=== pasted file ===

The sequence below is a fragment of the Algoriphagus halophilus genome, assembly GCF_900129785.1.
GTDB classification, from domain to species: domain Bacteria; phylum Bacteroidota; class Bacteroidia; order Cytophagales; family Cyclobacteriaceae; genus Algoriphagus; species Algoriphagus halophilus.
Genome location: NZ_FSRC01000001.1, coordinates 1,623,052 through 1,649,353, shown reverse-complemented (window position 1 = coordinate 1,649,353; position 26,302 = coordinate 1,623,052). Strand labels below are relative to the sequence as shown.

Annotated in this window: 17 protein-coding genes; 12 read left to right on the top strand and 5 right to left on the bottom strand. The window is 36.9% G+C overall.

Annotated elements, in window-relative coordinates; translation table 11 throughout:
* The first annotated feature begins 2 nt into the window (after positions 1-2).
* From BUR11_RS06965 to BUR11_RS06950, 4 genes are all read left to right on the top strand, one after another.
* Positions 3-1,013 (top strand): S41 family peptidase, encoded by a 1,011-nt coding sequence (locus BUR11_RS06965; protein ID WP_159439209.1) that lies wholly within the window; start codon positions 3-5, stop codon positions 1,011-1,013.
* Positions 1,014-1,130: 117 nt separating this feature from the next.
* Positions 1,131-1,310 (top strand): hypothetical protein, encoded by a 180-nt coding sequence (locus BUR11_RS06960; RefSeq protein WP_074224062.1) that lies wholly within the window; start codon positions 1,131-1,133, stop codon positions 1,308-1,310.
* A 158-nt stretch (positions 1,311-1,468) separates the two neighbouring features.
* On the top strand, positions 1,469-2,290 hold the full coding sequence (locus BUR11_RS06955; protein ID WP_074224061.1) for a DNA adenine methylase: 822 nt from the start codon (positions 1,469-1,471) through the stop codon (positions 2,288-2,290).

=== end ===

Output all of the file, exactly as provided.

The sequence below is a fragment of the Algoriphagus halophilus genome, assembly GCF_900129785.1.
GTDB classification, from domain to species: domain Bacteria; phylum Bacteroidota; class Bacteroidia; order Cytophagales; family Cyclobacteriaceae; genus Algoriphagus; species Algoriphagus halophilus.
Genome location: NZ_FSRC01000001.1, coordinates 1,623,052 through 1,649,353, shown reverse-complemented (window position 1 = coordinate 1,649,353; position 26,302 = coordinate 1,623,052). Strand labels below are relative to the sequence as shown.

Annotated in this window: 17 protein-coding genes; 12 read left to right on the top strand and 5 right to left on the bottom strand. The window is 36.9% G+C overall.

Annotated elements, in window-relative coordinates; translation table 11 throughout:
* The first annotated feature begins 2 nt into the window (after positions 1-2).
* From BUR11_RS06965 to BUR11_RS06950, 4 genes are all read left to right on the top strand, one after another.
* Positions 3-1,013 (top strand): S41 family peptidase, encoded by a 1,011-nt coding sequence (locus BUR11_RS06965; protein ID WP_159439209.1) that lies wholly within the window; start codon positions 3-5, stop codon positions 1,011-1,013.
* Positions 1,014-1,130: 117 nt separating this feature from the next.
* Positions 1,131-1,310 (top strand): hypothetical protein, encoded by a 180-nt coding sequence (locus BUR11_RS06960; RefSeq protein WP_074224062.1) that lies wholly within the window; start codon positions 1,131-1,133, stop codon positions 1,308-1,310.
* A 158-nt stretch (positions 1,311-1,468) separates the two neighbouring features.
* On the top strand, positions 1,469-2,290 hold the full coding sequence (locus BUR11_RS06955; protein ID WP_074224061.1) for a DNA adenine methylase: 822 nt from the start codon (positions 1,469-1,471) through the stop codon (positions 2,288-2,290).